FORT WORTH -- At just 32 years old, it wasn't supposed to end this way for Patrick Zamarripa.
Coming up through Fort Worth's Paschal High School, Zamarripa dedicated his life to keeping bad from happening.
"He naturally played the role of peacekeeper in his family and wherever he was found," said Bishop Michael Fors Olson of the Catholic Diocese of Fort Worth.
He was playing that role Thursday, June 7, in downtown Dallas, keeping the streets safe during a march to protest police brutality. That's when his life, and the lives of four other Dallas officers, were taken at the hands of a lone gunman.
Even though he was still just an officer in the Dallas Police Department, his chief saw all the makings of a born leader.
"The Lord's instructions on great leadership was to serve others," said DPD Chief David Brown. "All of his adult life, Patricio served."
He did so first in the Navy, enlisting out of high school and serving three tours of duty in Iraq. Then, after coming home, he joined the police force.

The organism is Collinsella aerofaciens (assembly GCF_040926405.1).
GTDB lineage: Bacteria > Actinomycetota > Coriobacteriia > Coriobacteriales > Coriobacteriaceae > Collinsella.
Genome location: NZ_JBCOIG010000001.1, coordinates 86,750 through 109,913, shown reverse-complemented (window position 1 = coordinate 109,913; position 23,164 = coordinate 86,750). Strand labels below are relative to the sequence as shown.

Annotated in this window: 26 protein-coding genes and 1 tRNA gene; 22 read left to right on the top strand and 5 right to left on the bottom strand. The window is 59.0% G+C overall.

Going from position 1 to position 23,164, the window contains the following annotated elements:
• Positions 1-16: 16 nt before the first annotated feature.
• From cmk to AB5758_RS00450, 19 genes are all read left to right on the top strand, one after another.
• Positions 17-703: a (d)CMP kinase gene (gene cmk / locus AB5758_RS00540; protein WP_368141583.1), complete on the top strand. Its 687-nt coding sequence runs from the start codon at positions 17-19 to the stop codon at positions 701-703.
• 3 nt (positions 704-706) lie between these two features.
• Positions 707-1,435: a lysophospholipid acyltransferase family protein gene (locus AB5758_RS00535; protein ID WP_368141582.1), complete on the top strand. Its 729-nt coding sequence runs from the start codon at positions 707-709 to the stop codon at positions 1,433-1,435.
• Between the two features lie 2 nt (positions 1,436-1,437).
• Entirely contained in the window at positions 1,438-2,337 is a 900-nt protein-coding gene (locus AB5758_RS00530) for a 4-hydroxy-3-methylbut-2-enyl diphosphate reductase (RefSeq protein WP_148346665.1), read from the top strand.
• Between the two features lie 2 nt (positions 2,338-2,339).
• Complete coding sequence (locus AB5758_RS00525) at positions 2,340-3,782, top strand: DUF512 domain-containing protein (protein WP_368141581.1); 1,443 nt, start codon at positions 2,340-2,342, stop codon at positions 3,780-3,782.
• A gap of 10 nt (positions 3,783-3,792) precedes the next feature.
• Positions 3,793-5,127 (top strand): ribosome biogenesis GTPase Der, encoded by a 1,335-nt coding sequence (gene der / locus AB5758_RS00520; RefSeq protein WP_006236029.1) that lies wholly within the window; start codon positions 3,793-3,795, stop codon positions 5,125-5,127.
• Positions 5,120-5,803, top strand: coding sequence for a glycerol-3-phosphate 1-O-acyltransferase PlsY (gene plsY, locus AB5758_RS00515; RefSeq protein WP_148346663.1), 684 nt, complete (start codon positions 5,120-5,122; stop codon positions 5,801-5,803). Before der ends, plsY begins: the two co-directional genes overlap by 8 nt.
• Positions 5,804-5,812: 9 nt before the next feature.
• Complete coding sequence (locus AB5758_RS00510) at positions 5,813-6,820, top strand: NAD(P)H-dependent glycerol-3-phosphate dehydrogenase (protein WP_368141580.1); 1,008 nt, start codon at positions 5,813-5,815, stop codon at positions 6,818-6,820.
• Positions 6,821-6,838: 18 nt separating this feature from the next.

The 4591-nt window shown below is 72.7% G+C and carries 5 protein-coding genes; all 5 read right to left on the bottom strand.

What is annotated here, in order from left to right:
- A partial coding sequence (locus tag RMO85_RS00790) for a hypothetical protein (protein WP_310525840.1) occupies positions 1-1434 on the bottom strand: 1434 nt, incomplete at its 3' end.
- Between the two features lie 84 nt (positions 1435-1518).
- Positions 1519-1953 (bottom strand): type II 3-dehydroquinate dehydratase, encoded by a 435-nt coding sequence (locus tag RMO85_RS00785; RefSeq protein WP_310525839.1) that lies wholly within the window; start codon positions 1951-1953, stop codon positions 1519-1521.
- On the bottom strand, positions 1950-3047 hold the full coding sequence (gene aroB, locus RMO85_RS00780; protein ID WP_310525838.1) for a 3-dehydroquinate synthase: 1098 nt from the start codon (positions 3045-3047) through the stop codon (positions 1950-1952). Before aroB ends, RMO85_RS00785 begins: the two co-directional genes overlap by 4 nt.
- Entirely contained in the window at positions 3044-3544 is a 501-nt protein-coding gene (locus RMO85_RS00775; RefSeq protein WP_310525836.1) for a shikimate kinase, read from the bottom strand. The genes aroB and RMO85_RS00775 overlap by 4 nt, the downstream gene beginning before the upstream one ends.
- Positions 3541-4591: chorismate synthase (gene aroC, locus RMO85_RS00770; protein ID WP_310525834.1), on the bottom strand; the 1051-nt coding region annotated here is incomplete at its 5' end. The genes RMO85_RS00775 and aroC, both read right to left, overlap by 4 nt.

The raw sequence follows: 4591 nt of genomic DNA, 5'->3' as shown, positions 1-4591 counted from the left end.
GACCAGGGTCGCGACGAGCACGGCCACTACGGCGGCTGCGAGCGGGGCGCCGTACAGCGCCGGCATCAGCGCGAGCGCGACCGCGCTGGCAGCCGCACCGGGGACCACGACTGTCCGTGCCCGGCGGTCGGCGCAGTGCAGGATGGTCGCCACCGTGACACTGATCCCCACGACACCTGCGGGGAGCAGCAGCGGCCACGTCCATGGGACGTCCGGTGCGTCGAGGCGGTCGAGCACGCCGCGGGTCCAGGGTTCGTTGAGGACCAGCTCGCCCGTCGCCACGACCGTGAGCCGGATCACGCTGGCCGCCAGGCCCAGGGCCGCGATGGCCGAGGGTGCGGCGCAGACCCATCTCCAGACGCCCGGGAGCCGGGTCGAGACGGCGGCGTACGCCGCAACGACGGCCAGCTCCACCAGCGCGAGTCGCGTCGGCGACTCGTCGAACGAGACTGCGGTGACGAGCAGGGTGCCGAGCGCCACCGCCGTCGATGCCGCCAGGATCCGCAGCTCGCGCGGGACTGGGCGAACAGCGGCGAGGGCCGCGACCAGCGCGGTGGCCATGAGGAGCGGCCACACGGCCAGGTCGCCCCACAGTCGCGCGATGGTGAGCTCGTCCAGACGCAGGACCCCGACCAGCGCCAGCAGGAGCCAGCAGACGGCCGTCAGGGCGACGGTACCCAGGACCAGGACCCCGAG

"For him, to be a Police officer, as for so many others, was to answer a call from God to be a peacekeeper," Bishop Olson said.
The close family and thousands of officers in attendance at his Saturday funeral knew him as a loving father, a die hard fan of the Texas Rangers, and someone who always saw the bigger picture. That bigger picture was something Chief Brown couldn't help but point out.
"Our service to our community is our sacrifice as law enforcement officers. This is our sacrifice to you," Chief Brown said. "The question is to the community: What will your service be to your community."
That's a question Patrick Zamarripa answered by making the ultimate sacrifice for his community.
"God bless Patricio Zamarripa," Chief Brown said. "God speed, and we'll see you again."